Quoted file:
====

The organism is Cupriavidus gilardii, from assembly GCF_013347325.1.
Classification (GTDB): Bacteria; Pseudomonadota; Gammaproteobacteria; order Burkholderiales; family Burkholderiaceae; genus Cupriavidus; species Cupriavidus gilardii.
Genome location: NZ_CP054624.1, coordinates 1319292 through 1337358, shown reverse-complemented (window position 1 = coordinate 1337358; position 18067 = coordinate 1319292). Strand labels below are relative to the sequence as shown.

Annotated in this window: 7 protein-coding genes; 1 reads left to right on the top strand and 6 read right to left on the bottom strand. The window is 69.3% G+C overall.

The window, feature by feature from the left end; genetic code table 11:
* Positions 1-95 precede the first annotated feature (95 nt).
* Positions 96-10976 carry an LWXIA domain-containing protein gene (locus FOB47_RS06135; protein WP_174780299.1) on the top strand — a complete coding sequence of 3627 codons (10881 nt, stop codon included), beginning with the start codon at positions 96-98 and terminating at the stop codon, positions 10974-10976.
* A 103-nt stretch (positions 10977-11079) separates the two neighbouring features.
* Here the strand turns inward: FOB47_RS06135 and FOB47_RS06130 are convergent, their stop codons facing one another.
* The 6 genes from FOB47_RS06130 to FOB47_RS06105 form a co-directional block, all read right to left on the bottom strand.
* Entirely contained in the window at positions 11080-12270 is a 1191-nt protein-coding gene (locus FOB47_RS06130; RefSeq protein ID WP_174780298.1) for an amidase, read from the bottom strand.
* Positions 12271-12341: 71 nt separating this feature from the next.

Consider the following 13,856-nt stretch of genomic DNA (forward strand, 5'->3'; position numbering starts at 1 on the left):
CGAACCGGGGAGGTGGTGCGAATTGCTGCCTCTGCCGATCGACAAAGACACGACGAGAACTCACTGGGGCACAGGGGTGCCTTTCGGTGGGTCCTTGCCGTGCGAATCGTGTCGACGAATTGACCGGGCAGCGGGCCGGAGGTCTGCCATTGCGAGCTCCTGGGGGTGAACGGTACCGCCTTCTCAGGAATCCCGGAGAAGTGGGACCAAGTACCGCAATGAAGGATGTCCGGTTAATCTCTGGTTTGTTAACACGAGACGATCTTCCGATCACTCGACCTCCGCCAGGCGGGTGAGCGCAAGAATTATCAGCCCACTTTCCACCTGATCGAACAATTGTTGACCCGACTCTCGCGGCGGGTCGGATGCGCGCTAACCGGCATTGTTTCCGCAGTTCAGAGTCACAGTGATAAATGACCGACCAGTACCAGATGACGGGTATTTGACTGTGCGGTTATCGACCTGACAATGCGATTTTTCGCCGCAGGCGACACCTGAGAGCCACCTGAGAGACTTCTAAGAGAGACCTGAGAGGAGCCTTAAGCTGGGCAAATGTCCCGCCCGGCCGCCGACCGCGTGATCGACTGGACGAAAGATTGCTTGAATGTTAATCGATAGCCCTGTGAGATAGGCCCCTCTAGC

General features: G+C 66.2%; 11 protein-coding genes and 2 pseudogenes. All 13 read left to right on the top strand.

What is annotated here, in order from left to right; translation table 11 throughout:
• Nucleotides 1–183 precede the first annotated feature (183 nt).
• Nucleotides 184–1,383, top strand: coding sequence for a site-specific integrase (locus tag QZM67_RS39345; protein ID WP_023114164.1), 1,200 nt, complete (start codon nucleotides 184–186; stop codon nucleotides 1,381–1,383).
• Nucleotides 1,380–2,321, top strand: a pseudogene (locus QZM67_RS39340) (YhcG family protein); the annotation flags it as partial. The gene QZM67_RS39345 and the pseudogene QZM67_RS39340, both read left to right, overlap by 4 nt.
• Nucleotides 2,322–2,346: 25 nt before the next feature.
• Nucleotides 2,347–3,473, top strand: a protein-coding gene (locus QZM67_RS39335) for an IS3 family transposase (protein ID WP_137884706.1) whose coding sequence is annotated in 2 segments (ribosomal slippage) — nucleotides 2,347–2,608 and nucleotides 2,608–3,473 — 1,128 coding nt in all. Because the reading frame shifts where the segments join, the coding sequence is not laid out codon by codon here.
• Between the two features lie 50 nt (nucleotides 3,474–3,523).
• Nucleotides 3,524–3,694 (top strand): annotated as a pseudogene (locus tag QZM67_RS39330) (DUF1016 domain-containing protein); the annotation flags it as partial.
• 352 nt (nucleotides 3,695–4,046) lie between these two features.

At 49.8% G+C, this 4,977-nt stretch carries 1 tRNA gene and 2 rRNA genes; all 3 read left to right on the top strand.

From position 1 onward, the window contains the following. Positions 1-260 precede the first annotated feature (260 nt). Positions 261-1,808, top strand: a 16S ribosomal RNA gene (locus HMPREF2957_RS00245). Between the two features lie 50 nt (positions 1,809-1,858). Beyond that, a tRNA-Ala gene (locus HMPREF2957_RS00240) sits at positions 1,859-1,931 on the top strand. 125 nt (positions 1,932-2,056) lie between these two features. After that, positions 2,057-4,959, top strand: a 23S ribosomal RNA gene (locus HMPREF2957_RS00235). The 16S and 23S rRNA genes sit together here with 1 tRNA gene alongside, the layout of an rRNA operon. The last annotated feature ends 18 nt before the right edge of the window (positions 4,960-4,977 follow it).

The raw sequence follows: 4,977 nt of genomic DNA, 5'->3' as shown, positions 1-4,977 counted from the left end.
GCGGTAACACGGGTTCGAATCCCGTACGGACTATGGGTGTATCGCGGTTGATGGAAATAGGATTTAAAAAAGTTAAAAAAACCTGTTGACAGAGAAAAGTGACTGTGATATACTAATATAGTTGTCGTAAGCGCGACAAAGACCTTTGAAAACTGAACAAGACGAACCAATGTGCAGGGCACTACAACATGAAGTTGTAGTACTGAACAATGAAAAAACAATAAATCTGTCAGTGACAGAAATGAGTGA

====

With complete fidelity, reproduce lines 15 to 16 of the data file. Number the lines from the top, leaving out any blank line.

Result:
General features: G+C 66.2%; 11 protein-coding genes and 2 pseudogenes. All 13 read left to right on the top strand.

What is annotated here, in order from left to right; translation table 11 throughout: